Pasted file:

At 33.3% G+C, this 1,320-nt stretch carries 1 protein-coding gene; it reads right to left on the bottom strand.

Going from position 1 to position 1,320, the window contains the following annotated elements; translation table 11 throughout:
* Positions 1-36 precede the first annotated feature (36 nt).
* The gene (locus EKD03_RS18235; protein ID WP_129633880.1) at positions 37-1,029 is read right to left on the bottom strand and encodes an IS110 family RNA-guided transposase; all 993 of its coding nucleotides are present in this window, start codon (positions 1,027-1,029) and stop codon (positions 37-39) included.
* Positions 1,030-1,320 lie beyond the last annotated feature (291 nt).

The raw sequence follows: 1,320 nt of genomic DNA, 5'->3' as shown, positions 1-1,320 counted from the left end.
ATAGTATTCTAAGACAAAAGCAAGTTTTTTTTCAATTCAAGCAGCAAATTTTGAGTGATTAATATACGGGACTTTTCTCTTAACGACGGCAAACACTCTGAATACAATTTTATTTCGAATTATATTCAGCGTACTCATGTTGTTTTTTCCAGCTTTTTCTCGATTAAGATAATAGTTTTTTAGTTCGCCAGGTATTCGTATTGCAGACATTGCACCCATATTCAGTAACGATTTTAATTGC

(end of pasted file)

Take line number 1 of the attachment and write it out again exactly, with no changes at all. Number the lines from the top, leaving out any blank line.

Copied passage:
At 33.3% G+C, this 1,320-nt stretch carries 1 protein-coding gene; it reads right to left on the bottom strand.